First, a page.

The first upsurge of COVID-19 has had a far-reaching impact on the world. Of all the past outbreaks, the SARS-CoV-2 has caused the most extensive wave of fear and dismay. World leaders and scientists have predicted future outbreaks if such wet markets continue to function in different countries around the globe, especially China. Undoubtedly, if China does not do something, it’ll be catastrophic. One clear thing is that China is very conscious of its reputation, and therefore, one possible way is to pressurise China is to implement a proper and permanent ban, not just on its wet markets, but also to its wildlife trade, which gives a push to these markets. [KM5] [nb6] Apart from diplomatic efforts, coercive efforts such as taking up the matter to international litigation is another alternative that can be considered. However, considering China’s record on compliance with international law, for instance, the decision in South China Sea arbitration, this seems unlikely to succeed unless China changes laws domestically.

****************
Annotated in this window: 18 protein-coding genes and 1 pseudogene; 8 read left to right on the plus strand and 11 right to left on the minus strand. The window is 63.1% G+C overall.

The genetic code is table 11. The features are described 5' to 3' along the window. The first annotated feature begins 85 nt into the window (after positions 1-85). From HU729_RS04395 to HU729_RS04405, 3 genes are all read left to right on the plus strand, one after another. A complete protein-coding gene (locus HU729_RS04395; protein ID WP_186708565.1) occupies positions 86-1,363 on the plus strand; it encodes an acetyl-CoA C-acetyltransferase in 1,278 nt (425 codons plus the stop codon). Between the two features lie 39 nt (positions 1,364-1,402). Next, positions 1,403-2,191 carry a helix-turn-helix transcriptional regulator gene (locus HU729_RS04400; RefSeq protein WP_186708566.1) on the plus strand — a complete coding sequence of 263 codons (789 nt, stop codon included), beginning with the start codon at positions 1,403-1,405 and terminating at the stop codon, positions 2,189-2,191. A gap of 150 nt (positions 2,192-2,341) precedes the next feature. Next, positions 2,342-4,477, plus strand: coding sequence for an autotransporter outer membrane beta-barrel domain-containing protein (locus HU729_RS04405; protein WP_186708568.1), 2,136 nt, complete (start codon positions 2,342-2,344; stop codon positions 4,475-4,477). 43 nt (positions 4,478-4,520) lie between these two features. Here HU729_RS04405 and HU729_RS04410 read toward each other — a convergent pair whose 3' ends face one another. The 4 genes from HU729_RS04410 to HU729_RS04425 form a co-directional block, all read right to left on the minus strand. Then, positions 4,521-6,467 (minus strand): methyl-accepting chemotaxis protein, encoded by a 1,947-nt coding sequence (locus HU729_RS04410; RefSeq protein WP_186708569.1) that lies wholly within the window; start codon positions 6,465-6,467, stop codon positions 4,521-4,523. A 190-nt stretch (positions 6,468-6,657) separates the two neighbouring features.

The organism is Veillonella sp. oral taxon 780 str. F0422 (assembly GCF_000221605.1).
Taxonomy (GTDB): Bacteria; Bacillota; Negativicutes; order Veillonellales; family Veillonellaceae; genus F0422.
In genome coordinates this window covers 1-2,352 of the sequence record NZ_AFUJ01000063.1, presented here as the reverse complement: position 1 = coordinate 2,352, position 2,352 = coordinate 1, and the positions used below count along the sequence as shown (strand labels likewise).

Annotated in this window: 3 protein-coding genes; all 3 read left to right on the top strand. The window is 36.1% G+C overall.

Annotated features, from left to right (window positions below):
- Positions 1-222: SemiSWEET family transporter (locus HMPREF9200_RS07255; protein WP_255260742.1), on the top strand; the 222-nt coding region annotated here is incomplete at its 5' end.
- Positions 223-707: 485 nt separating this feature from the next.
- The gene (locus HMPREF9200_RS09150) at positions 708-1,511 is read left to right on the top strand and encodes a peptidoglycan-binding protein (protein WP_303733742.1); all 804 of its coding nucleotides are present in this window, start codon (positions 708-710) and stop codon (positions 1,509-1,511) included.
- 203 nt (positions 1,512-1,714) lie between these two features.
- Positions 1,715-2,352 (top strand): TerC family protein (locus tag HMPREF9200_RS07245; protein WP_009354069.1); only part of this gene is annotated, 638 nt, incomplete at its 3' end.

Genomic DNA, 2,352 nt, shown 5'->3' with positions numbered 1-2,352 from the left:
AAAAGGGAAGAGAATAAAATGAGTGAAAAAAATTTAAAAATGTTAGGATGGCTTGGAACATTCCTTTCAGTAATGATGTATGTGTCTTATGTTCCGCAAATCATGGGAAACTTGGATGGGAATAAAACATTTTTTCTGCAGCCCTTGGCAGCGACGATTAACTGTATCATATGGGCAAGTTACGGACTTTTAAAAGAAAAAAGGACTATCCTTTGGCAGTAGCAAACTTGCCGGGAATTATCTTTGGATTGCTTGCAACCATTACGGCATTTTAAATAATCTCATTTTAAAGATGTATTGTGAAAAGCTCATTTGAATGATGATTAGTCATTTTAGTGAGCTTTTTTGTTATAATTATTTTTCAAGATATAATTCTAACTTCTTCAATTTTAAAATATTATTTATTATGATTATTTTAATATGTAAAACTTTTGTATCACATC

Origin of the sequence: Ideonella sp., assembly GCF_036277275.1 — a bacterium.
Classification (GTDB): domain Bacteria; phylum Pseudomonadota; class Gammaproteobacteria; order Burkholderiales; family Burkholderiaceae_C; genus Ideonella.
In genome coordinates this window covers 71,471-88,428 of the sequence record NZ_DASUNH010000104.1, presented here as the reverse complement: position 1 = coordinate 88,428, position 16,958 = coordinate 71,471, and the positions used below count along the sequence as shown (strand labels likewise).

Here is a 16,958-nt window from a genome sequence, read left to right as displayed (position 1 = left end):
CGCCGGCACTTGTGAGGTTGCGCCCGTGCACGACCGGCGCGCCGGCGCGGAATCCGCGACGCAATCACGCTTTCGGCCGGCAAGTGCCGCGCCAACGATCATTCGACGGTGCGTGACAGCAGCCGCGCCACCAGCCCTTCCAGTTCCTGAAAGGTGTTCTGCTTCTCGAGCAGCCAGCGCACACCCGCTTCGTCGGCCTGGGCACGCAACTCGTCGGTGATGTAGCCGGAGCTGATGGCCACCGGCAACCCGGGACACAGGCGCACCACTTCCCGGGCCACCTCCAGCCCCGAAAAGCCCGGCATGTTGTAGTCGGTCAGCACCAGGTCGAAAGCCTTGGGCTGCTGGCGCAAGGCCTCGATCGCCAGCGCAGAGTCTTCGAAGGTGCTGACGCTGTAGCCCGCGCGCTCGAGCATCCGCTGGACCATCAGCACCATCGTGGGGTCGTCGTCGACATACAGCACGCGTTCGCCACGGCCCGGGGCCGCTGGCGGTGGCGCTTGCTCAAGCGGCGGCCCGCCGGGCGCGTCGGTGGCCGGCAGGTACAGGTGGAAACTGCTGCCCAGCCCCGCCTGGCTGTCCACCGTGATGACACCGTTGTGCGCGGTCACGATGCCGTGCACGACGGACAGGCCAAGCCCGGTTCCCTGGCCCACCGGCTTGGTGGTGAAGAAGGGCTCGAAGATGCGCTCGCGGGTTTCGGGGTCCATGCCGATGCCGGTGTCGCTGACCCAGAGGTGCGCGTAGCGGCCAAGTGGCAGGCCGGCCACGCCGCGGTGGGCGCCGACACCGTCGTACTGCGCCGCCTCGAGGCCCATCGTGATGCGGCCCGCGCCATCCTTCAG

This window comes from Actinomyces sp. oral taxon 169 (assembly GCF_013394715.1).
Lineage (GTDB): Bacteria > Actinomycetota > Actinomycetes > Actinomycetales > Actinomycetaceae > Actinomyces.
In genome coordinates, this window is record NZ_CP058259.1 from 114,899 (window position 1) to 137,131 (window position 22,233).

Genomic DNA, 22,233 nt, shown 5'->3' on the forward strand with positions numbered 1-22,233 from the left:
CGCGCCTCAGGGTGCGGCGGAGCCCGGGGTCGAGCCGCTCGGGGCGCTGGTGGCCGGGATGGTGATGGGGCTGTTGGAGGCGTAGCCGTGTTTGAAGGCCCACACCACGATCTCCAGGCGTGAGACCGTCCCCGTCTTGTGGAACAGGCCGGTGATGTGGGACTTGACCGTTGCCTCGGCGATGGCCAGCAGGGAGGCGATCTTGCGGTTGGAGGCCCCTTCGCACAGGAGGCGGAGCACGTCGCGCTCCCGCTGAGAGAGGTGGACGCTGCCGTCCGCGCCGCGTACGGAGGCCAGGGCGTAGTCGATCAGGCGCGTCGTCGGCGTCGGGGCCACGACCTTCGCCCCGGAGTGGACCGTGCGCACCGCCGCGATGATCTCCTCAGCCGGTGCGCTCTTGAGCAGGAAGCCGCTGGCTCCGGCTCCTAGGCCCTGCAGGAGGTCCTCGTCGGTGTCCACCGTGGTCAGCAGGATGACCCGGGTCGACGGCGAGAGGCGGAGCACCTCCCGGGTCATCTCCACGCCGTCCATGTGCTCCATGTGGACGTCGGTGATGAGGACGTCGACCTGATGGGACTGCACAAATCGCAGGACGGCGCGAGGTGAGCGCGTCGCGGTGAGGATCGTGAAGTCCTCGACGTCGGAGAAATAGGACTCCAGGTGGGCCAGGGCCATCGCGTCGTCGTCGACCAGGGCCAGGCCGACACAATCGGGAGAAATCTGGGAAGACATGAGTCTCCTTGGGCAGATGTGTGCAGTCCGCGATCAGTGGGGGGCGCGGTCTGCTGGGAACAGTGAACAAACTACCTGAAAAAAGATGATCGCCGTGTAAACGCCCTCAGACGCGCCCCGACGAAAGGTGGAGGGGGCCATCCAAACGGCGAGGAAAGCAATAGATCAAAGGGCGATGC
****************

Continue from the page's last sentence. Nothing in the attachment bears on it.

Looking at the origin, China opened doors for wildlife farming in the 1970s when it suffered from a severe famine. Thus, it is evident that wildlife farming is the only source of livelihood for a lot of people in lesser developed areas. The government, therefore, should identify such areas and help people there, shift to a new occupation. If a sudden ban is not possible, the government may consider giving the farmers a reasonable period to shift to a different occupation. Also, the government should not renew any license or permits related to wildlife farming or consider renewing very few of the existing ones. Further, the government must self-introspect on the concerns surrounding promoting the exploitation of animals for other reasons such as traditional medicine, etc. The authority and information must flow from top to bottom as even the requirement for such medicines promotes wildlife farming, thereby increasing the risk of more zoonotic disease outbreaks like COVID-19.